Special needs adoption from a Jewish perspective.

Special needs adoption from a Jewish perspective.

Tuesday, November 6, 2012

Torah Connection - Vayera

This past week my congregation participated in Global Hunger Shabat, joining congregations around the world to raise awareness about those who do not enjoy the abundance that we take for granted.

Part of the reading for this event is taken from this week's Torah portion, where Abraham argues with G*d on behalf of the people of Sodom and Gomorrah.  How much "collateral damage" is acceptable when destroying these bastions of evil? Not 50, or 40, or 30, or 20, or even 10 innocents must perish together with the guilty.

What can we learn from this?  First, that a small number of people can, in fact make a difference.  A small group of people banding together for justice against an unjust society can sway the course of events, whether we consider that to be a divine intervention or not.   Today, as we vote, we can think of those as the swing voters who ultimately determine the outcome of the election.

Second, that a small impact is worth making!  When we look at all the troubles in the world, whether it be global hunger, or institutionalized orphans, or oppressed people of all sorts, we can be overwhelmed.  If we cannot make a significant impact, why tilt at windmills?  This passage says, no, it is important to advocate even on behalf of a small number.  Saving even a single soul is like saving the whole world.

Finally, there is a subtle point that I noticed while reading this passage during our study session.  Abraham asks G*d for justice: "Far be it from You to do such a thing, to bring death upon the innocent as well as the guilty, so that innocent and guilty fare alike. Far be it from You! Shall not the Judge of all the earth deal justly?"  G*d, however, responds to Abraham's plea with mercy:  "If I find within the city of Sodom ... innocent ones, I will forgive the whole place for their sake."  Abraham's request for justice is in fact denied -- the innocent and guilty will ultimately fare alike in this case.  Here is the tension between the "conservative" and "liberal" points of view.  Both seek to create a better world, but some seek to achieve it through justice, while others through mercy.  Judaism has a longstanding tradition of not choosing between them, but instead grappling with that very tension.  It is useful to remember, as we argue with each other over the political issues of the day, that our political adversaries are not evil incarnate, but just people with different opinions.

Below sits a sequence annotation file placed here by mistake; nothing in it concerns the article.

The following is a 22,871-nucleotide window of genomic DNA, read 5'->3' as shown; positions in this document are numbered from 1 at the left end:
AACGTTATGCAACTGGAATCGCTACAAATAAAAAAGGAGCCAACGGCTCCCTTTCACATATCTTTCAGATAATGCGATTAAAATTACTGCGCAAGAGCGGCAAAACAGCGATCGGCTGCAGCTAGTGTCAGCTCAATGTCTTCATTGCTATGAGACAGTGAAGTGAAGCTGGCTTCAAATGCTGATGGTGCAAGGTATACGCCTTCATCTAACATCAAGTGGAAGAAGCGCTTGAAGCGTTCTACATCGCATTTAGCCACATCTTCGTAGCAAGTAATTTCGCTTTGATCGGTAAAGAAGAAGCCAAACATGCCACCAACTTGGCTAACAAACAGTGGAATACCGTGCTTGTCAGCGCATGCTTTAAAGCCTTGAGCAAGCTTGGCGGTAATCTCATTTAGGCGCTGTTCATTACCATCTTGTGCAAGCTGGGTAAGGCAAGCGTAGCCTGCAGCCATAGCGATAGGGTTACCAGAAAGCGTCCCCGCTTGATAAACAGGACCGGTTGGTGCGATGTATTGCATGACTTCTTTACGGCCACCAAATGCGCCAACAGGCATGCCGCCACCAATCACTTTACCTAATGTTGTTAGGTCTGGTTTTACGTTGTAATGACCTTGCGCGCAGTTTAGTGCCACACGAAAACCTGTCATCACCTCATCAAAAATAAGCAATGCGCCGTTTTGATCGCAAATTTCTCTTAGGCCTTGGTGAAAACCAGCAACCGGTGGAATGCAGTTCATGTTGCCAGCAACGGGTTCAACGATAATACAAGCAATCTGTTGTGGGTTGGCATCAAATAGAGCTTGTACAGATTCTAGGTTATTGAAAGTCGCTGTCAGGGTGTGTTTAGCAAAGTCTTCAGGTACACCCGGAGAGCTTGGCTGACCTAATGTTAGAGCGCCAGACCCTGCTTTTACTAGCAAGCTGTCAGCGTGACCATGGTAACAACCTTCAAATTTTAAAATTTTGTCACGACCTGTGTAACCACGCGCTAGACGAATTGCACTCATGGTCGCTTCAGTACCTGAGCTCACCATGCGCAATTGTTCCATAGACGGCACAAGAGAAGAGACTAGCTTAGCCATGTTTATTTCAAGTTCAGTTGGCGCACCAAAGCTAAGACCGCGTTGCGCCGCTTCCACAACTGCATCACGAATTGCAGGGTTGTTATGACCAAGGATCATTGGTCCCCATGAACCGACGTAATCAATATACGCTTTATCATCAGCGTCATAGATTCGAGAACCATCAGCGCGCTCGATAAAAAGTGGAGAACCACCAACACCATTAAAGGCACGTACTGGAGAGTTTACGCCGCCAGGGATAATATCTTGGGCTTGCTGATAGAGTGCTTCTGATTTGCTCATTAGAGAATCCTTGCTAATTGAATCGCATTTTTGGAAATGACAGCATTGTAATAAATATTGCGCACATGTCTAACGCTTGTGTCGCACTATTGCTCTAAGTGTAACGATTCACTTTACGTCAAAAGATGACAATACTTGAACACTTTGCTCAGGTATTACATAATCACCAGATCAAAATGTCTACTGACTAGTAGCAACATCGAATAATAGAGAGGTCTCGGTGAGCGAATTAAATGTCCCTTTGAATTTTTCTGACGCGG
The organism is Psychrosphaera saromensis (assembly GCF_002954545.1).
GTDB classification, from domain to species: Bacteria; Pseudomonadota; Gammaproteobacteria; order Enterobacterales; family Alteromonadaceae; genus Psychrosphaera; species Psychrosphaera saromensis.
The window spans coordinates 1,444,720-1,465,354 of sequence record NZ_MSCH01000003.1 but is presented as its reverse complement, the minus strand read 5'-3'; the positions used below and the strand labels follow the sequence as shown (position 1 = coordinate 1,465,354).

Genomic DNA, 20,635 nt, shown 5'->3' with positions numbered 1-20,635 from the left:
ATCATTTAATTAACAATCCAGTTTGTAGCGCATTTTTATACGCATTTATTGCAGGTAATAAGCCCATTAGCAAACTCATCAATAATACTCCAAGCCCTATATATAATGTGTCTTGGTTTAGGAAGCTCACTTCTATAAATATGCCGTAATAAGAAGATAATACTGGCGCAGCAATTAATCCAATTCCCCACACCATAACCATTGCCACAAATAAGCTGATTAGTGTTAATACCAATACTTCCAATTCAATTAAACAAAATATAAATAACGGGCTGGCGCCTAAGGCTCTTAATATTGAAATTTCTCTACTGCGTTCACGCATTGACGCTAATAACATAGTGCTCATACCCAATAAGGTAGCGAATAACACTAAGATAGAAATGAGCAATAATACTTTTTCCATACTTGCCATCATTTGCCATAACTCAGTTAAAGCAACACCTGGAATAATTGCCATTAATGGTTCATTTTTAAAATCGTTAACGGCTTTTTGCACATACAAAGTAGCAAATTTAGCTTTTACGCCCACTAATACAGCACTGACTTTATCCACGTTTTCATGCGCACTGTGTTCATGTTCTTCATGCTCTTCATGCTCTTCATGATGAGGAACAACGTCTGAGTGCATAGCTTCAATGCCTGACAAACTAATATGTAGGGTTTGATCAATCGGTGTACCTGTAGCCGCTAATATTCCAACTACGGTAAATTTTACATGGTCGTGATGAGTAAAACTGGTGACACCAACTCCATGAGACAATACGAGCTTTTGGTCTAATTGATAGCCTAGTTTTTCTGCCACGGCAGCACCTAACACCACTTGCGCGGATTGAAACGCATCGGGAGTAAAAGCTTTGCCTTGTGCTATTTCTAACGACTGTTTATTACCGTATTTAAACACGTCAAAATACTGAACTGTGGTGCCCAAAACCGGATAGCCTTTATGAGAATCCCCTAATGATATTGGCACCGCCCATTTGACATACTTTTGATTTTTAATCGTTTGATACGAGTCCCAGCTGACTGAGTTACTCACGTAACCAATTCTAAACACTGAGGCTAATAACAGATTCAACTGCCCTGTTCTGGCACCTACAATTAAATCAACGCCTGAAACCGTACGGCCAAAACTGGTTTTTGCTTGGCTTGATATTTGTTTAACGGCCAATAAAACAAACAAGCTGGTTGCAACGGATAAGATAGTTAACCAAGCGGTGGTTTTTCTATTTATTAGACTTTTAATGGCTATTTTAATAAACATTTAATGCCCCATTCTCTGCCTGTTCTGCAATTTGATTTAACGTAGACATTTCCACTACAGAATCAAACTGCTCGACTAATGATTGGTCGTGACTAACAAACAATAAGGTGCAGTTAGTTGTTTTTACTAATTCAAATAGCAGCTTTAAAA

1. Amen!

    May we soon return to a status, here in America, where we have political opponents, not political enemies.

    And may we ourselves help to make that happen!

    1. Call me a cynic, but I do not see obstructionists as people that see a better path.

    2. Really? Are you referring to Democrats trying to obstruct Bush's War on Terror or to Republicans trying to obstruct Obamacare? People who "obstruct" almost always do so because they sincerely believe that the policy in question is harmful, not out of spite. I agree that it is frequently extremely difficult to see how someone you disagree with (or 100% wrong, in your opinion) could have arrived at that position. Nonetheless, most people are rational and well-intentioned. It is likely that those "obstructionists" feel the same about your views as you do about theirs.

      That is why I think that this passage is so relevant. Abraham is arguing policy with G*d Himself! If even G*d could have positions that we disagree with, then disagreement is not prima facie evidence of evil, is it?


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